Precision nutrition, also referred to as personalized nutrition, focuses on the individual to determine the individual’s most effective eating plan to prevent or treat disease. A precision nutrition for infants requires the determination of the profile of human milk. We compared the lipid profiles of the foremilk (i.e., the initial milk of a breastfeed) and hindmilk (the last milk) of six Japanese subjects and evaluated whether a human milk lipid profile is useful for precision nutrition even though the fat concentration fluctuates during lactation. We detected and quantified 527 species with a lipidome analysis by liquid chromatography-tandem mass spectrometry. The fat concentration in hindmilk (120.6 ± 66.7 μmol/mL) was significantly higher than that in foremilk (68.6 ± 33.3 μmol/mL). While the total carbon number of fatty acids in triglyceride (TG) was highest in C52 for all subjects, the second or third number differed among the subjects. Both the distribution of total carbon number of fatty acids included in TG and the distribution of fatty acids in TG classified by the number of double bonds were almost the same in the foremilk and hindmilk in each subject. The lipids levels containing docosahexaenoic acid and arachidonic acid in total lipids of the foremilk and the hindmilk were almost the same in each subject. Among the sphingolipids and glycerophospholipids, the level of sphingomyelin was the highest in four subjects’ milk, and phosphatidylcholine was the highest in the other two subjects’ milk. The order of their major species was the same in each foremilk and hindmilk. A clustering heatmap revealed the differences between foremilk and hindmilk in the same subject were smaller than the differences among individuals. Our analyses indicate that a human-milk lipid profile reflects individual characteristics and is a worthwhile focus for precision nutrition.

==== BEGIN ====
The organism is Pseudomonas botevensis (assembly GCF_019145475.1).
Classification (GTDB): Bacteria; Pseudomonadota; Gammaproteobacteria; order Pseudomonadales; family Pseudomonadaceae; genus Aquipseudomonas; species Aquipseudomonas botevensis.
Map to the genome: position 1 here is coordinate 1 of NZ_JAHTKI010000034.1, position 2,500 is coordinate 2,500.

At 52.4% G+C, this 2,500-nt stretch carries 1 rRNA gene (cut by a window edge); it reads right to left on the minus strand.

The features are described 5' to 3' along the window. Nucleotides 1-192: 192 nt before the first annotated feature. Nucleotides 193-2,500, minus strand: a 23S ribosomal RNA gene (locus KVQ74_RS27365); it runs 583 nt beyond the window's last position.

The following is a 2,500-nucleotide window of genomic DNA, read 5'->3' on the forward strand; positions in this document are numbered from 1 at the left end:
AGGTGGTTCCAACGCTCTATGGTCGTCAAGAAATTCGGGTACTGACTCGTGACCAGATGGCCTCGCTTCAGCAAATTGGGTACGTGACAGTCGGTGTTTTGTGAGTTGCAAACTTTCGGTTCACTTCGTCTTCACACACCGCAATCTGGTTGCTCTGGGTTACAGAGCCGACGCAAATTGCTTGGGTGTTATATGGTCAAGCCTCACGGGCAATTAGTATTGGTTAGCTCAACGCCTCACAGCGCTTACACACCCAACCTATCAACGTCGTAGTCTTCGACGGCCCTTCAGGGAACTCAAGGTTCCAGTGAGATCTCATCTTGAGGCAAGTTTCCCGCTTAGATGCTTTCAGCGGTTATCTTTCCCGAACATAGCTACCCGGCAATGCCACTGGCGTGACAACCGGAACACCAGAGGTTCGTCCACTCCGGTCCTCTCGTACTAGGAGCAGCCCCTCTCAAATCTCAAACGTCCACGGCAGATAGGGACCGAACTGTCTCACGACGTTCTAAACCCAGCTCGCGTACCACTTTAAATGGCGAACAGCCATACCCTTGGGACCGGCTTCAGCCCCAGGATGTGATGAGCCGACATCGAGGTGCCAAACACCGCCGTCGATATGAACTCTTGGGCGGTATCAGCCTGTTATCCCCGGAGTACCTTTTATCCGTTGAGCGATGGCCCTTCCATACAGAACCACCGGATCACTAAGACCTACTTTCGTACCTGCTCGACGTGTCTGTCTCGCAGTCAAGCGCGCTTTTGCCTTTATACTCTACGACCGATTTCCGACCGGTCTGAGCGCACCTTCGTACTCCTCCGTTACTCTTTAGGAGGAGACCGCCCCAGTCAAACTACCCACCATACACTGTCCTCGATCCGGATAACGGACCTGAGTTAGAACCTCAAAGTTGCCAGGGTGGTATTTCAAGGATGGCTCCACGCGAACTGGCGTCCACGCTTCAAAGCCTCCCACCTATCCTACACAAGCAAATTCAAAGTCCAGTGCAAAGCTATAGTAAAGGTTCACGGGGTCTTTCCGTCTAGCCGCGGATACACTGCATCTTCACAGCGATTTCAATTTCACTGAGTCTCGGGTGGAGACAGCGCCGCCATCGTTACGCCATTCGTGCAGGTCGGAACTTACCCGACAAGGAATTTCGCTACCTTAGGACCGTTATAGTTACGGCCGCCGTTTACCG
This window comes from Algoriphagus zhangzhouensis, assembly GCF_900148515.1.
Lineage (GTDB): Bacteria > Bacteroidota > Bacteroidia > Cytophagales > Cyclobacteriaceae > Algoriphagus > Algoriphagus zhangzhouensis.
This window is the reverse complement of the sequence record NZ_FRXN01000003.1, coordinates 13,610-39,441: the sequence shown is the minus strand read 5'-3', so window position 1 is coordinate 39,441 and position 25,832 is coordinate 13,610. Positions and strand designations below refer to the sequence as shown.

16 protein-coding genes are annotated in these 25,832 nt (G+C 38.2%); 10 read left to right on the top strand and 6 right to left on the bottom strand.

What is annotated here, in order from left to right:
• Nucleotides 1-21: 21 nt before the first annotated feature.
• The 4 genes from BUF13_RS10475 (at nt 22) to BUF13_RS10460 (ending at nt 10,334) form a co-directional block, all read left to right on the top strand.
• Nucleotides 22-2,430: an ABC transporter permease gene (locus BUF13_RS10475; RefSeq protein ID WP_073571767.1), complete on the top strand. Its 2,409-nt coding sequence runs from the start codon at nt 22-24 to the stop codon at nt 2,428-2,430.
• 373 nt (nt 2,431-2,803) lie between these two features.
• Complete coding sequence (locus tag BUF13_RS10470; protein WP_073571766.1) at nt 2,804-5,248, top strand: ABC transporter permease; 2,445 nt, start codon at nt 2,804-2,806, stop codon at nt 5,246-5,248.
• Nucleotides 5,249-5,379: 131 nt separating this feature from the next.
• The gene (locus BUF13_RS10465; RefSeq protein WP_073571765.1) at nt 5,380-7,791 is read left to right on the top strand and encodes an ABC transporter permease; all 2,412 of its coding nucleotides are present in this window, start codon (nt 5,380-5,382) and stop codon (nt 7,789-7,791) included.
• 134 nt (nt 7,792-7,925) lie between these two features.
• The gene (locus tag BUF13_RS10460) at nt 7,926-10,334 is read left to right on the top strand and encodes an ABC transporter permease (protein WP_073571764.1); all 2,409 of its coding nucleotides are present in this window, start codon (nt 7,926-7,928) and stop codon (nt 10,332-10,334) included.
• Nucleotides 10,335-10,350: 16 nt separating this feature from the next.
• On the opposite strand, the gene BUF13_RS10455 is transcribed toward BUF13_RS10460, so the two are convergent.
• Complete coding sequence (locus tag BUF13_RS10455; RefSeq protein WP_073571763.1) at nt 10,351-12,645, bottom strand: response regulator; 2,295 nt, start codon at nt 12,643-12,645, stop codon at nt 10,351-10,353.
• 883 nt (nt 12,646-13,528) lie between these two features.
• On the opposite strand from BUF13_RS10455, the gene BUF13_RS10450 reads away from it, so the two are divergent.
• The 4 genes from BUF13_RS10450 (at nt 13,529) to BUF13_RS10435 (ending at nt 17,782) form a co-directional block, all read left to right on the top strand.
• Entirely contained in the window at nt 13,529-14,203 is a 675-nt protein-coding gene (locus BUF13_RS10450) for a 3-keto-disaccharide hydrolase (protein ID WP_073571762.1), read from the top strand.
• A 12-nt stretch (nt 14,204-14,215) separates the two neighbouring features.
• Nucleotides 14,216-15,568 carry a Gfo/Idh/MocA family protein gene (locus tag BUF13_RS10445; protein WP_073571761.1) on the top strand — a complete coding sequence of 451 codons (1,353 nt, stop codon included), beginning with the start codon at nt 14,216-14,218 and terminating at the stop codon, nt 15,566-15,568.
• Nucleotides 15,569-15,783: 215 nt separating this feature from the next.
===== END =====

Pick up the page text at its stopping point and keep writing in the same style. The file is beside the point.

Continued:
Takumi, H., Kato, K., Nakanishi, H., Tamura, M., Ohto-N, T., Nagao, S., & Hirose, J. (2022). Comprehensive Analysis of Lipid Composition in Human Foremilk and Hindmilk. Journal of Oleo Science, 71(7), 947–957. https://doi.org/10.5650/jos.ess21449